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Author Topic: Tips On Beer Tasting  (Read 1477 times)

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Tips On Beer Tasting
« on: July 10, 2007, 10:42:42 AM »
Taken from the Ballast Point Website...


Tips on Tasting
Here are some points to keep in mind if you are getting set to do any kind of serious beer tasting.

Baby your taste buds. Palate preparation is all too often neglected in beer   evaluation. The taste buds and aroma receptors are complicated instruments that need to be in prime condition to properly identify the myriad flavors in beer. Spicy, acidic, or thermally hot foods and beverages can all do temporary damage to your taste buds. Smoking will also deaden the taste buds. Optimally, you should guard your taste buds carefully for a full day before you plan on tasting. Similar precautions should be taken to maximize your olfactory capabilities. Aftershave, cologne, or perfume will interfere with your ability to detect subtle aromas. And if you have a head cold, it is advisable to forego the tasting session. The aromatics in beer normally have to penetrate a thin layer of mucus to reach the olfactory epithelium, but having a cold thickens this layer and reduces your sense of smell.

Examine the bottle. Serious tasters will examine the bottle and its contents with a flashlight. The sediment should be tightly packed, but may have been disturbed in shipping or by the steward. A ring around the inside of the bottle near the fill line sometimes, but not always, indicates a contamination. This should be noted for future troubleshooting purposes; keep in mind, however, that a ring may also be formed by nonbacterial means. Similarly, beer in clear or green bottles may become lightstruck with improper storage. Although these bottle conditions are useful troubleshooting tools, it is important not to let the power of suggestion lead you astray -- let your taste buds, not prejudice, be the judge.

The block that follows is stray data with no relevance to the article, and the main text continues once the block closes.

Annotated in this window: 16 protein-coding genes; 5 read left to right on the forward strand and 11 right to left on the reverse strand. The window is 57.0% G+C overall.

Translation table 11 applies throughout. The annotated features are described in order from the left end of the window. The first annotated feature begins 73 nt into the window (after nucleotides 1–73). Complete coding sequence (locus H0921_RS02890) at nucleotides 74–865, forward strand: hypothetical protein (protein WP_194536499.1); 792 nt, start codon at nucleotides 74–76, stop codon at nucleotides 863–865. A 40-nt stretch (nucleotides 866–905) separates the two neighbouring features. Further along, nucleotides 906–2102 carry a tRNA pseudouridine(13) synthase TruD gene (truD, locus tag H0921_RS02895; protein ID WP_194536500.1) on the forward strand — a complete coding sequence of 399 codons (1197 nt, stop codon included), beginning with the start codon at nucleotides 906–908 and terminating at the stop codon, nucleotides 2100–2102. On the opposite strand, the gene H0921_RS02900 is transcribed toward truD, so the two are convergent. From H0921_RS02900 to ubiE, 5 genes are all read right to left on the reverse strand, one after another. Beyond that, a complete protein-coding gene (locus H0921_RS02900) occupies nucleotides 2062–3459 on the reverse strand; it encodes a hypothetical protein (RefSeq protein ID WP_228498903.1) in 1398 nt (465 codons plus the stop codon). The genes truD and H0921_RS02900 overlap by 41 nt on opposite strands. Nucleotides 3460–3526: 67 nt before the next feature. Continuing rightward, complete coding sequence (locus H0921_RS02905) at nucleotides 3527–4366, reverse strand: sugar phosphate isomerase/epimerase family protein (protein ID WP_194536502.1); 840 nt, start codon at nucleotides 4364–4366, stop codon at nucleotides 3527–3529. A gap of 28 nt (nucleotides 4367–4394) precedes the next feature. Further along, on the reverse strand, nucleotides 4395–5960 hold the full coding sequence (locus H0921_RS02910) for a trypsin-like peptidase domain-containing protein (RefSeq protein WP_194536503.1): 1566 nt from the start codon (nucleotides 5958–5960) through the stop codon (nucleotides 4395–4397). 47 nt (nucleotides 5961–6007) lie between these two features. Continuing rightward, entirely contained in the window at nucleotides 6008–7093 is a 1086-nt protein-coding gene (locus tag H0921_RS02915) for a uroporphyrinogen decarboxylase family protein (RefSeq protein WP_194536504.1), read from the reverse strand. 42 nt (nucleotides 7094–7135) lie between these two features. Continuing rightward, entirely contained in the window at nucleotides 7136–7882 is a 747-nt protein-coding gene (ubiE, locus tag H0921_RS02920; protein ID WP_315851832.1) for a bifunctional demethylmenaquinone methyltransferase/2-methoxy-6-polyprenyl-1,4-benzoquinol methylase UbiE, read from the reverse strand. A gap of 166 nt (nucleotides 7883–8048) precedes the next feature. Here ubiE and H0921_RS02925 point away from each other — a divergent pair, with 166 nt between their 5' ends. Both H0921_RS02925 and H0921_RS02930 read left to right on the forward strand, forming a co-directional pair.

Pour the beer properly. Pour the beer down the side of a glass held at an angle, taking care not to disturb the yeast cake in the bottle. Gradually rotate the glass to an upright position and finish in the center of the glass. These steps will ensure sufficient, but not excessive, head foam -- usually one to two inches. In judging, all beers in a flight should be served in the same manner to keep them on equal footing. In addition, it is important that the beer be served in clean glassware. Sanitizer residues can mask or interact with compounds in the beer and interfere with head retention.

Check the initial aroma. Immediately sniff the beer upon pouring because many aromatics will dissipate quickly. Just a couple of normal sniffs will suffice; too much sniffing can lead to olfactory fatigue, which would require a 20-second or so wait for adaptation.